Employers expect health benefit costs to rise 4.7% in 2022, according to the National Survey of Employer-Sponsored Health Plans by the asset management firm Mercer. That’s in line with recent annual trends, with the exception of 2020, which saw a lower rate of cost increases after many employees delayed or couldn’t access care because of the COVID-19 pandemic.
A report by the American Academy of Actuaries stated that the pandemic could continue to affect health care utilization and spending and, in turn, raise premium rates for 2022. The report showed short-term costs decreasing when people deferred or canceled care, but that raises important questions:
- Will delays in diagnoses lead to higher treatment costs?
- What will the impacts of COVID-19-related care be, including the effects of long COVID?
- Going forward, will insurers and employers pay a bigger share of testing, treatment, booster shots and other medical costs related to the pandemic?
Other issues affecting 2022 health care costs could be:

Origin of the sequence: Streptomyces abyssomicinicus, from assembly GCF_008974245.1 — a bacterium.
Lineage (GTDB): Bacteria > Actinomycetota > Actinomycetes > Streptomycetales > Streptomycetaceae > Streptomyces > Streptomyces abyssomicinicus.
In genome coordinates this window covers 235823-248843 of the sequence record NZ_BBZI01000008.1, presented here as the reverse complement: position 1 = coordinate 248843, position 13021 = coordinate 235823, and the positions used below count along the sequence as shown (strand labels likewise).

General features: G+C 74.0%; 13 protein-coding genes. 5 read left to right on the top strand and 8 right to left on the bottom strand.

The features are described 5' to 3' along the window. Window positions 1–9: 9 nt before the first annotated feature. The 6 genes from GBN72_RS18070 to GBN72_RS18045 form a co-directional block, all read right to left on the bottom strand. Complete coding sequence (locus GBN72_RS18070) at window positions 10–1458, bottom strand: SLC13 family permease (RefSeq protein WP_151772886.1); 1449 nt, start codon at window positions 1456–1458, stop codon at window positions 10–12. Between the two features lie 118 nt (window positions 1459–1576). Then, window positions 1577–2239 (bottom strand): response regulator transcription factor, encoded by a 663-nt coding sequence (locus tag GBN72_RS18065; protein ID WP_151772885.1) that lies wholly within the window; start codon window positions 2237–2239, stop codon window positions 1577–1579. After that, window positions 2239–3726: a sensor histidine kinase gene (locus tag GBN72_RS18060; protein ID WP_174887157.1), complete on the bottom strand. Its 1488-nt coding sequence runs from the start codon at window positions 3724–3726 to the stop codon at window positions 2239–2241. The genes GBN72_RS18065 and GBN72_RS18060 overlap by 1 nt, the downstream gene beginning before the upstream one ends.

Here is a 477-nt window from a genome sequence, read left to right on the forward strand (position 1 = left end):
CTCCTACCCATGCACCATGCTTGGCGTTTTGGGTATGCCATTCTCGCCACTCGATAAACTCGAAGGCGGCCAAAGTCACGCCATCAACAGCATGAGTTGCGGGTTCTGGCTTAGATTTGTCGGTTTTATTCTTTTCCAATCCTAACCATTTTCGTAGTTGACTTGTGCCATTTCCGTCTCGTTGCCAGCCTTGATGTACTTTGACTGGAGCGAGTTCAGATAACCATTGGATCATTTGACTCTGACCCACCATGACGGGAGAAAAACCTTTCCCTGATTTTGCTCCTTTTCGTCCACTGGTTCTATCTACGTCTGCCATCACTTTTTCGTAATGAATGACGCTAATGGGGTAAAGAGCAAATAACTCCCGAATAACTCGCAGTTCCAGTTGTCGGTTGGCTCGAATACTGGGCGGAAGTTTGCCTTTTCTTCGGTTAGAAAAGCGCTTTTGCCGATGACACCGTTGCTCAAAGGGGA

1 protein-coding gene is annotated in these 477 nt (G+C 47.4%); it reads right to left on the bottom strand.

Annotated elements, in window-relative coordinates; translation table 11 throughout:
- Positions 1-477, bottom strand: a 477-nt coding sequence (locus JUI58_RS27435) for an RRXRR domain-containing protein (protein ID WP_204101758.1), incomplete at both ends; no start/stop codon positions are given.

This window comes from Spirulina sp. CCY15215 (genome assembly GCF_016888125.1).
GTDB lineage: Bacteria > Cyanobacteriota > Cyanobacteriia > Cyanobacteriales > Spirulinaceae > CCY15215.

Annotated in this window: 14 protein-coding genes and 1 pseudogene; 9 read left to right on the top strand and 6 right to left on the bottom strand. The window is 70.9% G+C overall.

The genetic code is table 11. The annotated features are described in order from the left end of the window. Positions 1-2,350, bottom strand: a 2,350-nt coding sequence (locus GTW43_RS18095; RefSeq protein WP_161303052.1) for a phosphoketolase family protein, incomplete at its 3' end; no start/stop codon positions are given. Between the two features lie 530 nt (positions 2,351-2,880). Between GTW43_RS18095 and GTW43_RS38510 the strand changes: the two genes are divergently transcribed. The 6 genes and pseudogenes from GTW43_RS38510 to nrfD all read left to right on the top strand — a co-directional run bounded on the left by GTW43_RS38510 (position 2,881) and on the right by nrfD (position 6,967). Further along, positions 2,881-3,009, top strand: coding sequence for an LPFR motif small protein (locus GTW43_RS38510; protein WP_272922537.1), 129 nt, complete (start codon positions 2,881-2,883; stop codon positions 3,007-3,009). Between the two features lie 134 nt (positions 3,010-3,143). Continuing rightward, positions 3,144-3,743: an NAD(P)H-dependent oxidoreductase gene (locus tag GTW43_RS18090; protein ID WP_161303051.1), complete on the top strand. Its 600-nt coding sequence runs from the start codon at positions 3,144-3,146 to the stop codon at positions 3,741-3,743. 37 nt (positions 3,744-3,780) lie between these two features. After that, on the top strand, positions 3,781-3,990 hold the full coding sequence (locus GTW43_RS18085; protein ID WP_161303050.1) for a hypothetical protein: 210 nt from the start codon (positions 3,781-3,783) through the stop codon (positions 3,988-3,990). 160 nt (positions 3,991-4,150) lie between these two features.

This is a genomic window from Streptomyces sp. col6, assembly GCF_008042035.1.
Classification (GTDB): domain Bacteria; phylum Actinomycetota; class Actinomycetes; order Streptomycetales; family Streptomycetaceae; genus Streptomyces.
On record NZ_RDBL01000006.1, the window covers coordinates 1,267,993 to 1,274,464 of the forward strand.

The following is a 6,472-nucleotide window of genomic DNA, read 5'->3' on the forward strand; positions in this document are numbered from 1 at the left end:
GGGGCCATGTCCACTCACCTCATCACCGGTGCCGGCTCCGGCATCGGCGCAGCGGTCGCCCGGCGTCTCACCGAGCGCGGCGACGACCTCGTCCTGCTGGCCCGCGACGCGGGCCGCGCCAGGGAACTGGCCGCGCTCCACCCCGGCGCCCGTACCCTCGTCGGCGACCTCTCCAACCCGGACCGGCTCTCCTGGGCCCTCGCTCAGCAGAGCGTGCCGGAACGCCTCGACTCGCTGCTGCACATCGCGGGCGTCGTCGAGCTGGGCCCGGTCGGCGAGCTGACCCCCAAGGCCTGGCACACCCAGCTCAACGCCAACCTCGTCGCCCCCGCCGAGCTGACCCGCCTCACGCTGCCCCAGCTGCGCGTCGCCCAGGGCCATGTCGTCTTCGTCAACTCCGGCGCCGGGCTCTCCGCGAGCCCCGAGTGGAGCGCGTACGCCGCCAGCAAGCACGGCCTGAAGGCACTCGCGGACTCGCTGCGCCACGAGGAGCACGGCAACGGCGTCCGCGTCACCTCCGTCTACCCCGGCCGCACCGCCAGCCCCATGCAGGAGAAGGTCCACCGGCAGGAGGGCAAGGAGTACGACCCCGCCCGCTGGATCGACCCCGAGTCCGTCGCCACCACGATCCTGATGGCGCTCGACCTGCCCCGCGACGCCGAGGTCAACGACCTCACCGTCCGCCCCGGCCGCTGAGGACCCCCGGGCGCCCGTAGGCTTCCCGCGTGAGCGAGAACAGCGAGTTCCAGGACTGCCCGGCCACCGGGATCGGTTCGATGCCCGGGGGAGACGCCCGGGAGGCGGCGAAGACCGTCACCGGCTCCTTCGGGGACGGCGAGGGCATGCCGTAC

- Labor shortages
- Supply problems
- Wage inflation
- Transparency rules
It appears that many employers are planning to absorb the cost instead of passing it along to employees in the form of higher copays and deductibles. Fewer than two in five employers will shift costs to employees in 2022, according to the Mercer survey.
A report by the professional services firm Aon projects that employers will contain costs by:
- Increasing the scope and utilization of virtual care
- Managing chronic health conditions like musculoskeletal disorders, diabetes and mental illness
During the pandemic, many patients started using telehealth for the first time. The number of users nearly doubled, from 9% in 2019 to 17% in 2020.
Aon predicts that virtual care will expand beyond primary care visits to include:
- Prescription refills
- Specialty care
- Emotional health
- Women’s health services
Employers and employees have been giving high marks to telehealth. A Mercer analysis found that 74% of employers reported being satisfied or very satisfied with telemedicine service, while only 2% were dissatisfied. And a Health on Demand survey found that 80% of U.S. employees who have used telemedicine during the pandemic plan to continue using it.
For more ideas on virtual care and cost-containment measures for 2022 and beyond, reach out to your insurance broker or benefits adviser.
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